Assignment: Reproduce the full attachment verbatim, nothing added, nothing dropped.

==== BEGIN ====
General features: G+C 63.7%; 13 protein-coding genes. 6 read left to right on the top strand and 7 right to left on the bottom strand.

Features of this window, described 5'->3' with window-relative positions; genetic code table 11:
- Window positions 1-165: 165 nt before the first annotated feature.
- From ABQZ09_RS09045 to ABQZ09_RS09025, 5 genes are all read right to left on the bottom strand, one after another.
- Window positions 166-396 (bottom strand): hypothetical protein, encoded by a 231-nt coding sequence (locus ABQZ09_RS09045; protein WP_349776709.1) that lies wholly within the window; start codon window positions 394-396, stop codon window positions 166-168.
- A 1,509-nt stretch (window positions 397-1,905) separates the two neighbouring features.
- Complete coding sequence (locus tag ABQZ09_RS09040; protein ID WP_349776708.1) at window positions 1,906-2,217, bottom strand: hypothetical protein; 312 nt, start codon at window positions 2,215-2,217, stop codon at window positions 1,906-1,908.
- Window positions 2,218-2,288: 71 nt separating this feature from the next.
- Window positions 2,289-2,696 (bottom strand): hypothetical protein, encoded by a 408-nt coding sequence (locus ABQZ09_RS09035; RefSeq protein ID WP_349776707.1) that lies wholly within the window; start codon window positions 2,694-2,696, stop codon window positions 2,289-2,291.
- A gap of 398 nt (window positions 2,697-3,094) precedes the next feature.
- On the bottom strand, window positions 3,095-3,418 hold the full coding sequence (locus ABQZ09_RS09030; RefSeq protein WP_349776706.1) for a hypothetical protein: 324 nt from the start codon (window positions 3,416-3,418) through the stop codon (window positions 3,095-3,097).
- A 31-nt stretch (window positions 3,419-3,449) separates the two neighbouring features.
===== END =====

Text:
General features: G+C 63.7%; 13 protein-coding genes. 6 read left to right on the top strand and 7 right to left on the bottom strand.

Features of this window, described 5'->3' with window-relative positions; genetic code table 11:
- Window positions 1-165: 165 nt before the first annotated feature.
- From ABQZ09_RS09045 to ABQZ09_RS09025, 5 genes are all read right to left on the bottom strand, one after another.
- Window positions 166-396 (bottom strand): hypothetical protein, encoded by a 231-nt coding sequence (locus ABQZ09_RS09045; protein WP_349776709.1) that lies wholly within the window; start codon window positions 394-396, stop codon window positions 166-168.
- A 1,509-nt stretch (window positions 397-1,905) separates the two neighbouring features.
- Complete coding sequence (locus tag ABQZ09_RS09040; protein ID WP_349776708.1) at window positions 1,906-2,217, bottom strand: hypothetical protein; 312 nt, start codon at window positions 2,215-2,217, stop codon at window positions 1,906-1,908.
- Window positions 2,218-2,288: 71 nt separating this feature from the next.
- Window positions 2,289-2,696 (bottom strand): hypothetical protein, encoded by a 408-nt coding sequence (locus ABQZ09_RS09035; RefSeq protein ID WP_349776707.1) that lies wholly within the window; start codon window positions 2,694-2,696, stop codon window positions 2,289-2,291.
- A gap of 398 nt (window positions 2,697-3,094) precedes the next feature.
- On the bottom strand, window positions 3,095-3,418 hold the full coding sequence (locus ABQZ09_RS09030; RefSeq protein WP_349776706.1) for a hypothetical protein: 324 nt from the start codon (window positions 3,416-3,418) through the stop codon (window positions 3,095-3,097).
- A 31-nt stretch (window positions 3,419-3,449) separates the two neighbouring features.